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  • Madeline Kerr

Region in dire need of daycare

Sue Perron did everything right, but a few months ago the mother of a one-year-old still found herself desperate to secure childcare for her daughter, Maya, before her maternity leave ended. 


Perron started her search for daycare months in advance. She maintained a detailed spreadsheet of possible providers in the region – more than 50 in total – within a wide radius of her home in Wakefield. 


She diligently phoned and emailed all of them, placed her daughter’s name on several waitlists and regularly scoured Facebook hoping to be one of the first parents to spot a post about daycare availability. 


But there seemed to be nothing available, and the clock was ticking towards her return to work. 


“The [providers] are absolutely inundated with calls from parents like me,” Perron recently told the Low Down. 


She said she was – sometimes kindly, sometimes pityingly – told ‘good luck’ by provider after provider, some who said they were fully booked until 2027. 


Perron explained that she had the advantage of being bilingual – some providers only speak either French or English – and was able to consider using a non-subsidized provider. In Quebec, subsidized daycares cost $9.10 a day, but non-subsidized childcare can cost up to $65 a day in some cases – although some of this money can be reclaimed through a tax credit. 


At long last, Perron found a home daycare in Chelsea with availability. She took her daughter there for a visit and immediately had reservations about the cleanliness and safety of the place. 


“I thought, ‘There is no way I can leave her here,’” she said about her conflicted decision. “But I just think so many of us are so desperate, we don’t have a choice.” 


With no alternatives, Perron agreed to leave Maya with the provider. It was just days later that she realized the situation was untenable, and she decided not to take her daughter back, leaving her without childcare yet again. 


A dire situation in the region

Perron’s situation is not unique. The Low Down spoke with parents and daycare providers and heard unanimously that the situation is dire: the demand for childcare vastly outstrips the supply in the region.  


Cantley-based home daycare provider Diane Brennan told the Low Down that she has had numerous calls from crying, desperate and even irate parents, who can’t find anywhere to send their children. 


“Sometimes I have parents hang up on me, they’re so frustrated. But I really don’t blame them,” Brennan told the Low Down. “It’s a very desperate situation right now.”  Although she said she hasn’t had the time to even check her waitlist for a while, Brennan estimates there are around 50 families hoping for one of the six spots at her daycare.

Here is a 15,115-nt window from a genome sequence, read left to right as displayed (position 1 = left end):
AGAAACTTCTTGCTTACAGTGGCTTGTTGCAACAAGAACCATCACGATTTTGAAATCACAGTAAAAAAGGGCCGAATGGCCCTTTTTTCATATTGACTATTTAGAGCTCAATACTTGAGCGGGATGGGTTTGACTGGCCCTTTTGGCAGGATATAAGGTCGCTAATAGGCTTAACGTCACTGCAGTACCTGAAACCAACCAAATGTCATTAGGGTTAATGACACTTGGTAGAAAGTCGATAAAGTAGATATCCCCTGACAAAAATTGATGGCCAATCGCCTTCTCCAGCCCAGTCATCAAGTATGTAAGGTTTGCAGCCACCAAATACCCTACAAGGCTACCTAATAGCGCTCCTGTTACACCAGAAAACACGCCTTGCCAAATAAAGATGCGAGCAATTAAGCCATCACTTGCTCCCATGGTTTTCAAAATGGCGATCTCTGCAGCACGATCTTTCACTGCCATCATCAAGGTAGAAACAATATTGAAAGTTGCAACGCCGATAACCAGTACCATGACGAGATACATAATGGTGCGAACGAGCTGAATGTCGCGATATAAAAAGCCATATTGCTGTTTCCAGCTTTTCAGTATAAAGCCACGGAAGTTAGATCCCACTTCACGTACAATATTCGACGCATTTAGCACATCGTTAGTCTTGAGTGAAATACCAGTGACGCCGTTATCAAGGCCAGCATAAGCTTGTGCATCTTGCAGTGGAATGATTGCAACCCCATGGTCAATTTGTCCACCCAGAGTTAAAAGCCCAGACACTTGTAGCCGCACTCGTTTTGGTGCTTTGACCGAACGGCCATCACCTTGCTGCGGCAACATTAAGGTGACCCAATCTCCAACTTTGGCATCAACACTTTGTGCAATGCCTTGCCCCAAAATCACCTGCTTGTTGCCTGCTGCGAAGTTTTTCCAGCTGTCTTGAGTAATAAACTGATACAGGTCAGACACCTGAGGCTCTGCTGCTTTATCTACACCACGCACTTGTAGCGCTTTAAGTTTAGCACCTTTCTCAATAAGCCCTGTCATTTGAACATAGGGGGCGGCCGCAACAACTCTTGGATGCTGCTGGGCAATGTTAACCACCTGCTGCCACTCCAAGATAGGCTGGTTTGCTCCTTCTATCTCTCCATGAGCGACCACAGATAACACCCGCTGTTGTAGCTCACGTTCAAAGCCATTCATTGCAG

Brennan has been running a subsidized daycare from her home for the past 20 years, beginning when she struggled to find adequate care for her then-infant daughter. 

“I love my job, I really do,” Brennan said. But, she added, mountains of paperwork, the rising cost of insurance and the minimal amount she’s able to earn means that being a daycare provider in Quebec can only be a labour of love. “I’m not doing it for the money, that’s for sure,” she added.  She said she believes the government could do more to make running a daycare easier and more attractive so that more people are incentivized to do so. 

 

Julie Sauvé, the general director of CPE L’Eveil de la nature, which operates childcare centres in Wakefield and Masham, also believes that the government should do more to attract and retain qualified daycare workers. 


“It’s nice to build all these new daycares, but to me, the biggest problem is there are not enough people to work in them,” Sauvé told the Low Down, referring to the Legault government’s commitment to create 37,000 daycare spots across the province by 2025. 


The CPE has a waitlist of around 300 families, according to Sauvé, but the facility is chronically understaffed and is sometimes forced to partially close due to a lack of personnel. The average salary doesn't help attract many people to the job, either. Sauvé said that a worker without formal certification can earn about $18.52 an hour, while a certified daycare worker makes just a little more at $21.62 an hour. 


The outcome is understaffed daycare centres and stressed-out families. 


“It’s so desperate that there are parents…[who] have to go with whatever is offered to them,” Sauvé said. “It’s not always [aligned] with their values, or the hours don’t work for them, or they don’t like it for other reasons, but they can’t get out of it.”

“Some mothers have called me and told me that they have had to quit their job because they can’t find a daycare,” she added. 


According to Quebec’s Ministère de la Famille, as of Oct. 2023, over 30,600 are in need of immediate daycare across the province; 2,287 children need placement in the Outaouais. 


Advice for childcare seekers

Perron, for her part, did finally find another home daycare for her daughter around the time she spoke with the Low Down. But she said the process has left her feeling shaken.  She offered some advice for parents who are under pressure to find childcare. 


“Timing is really important…The best time to call [providers] is in April or May – that’s when things are shuffled around for September [intake].” And:  “Try not to settle,” Perron said, adding a little wryly, “although in the end you might have to.”

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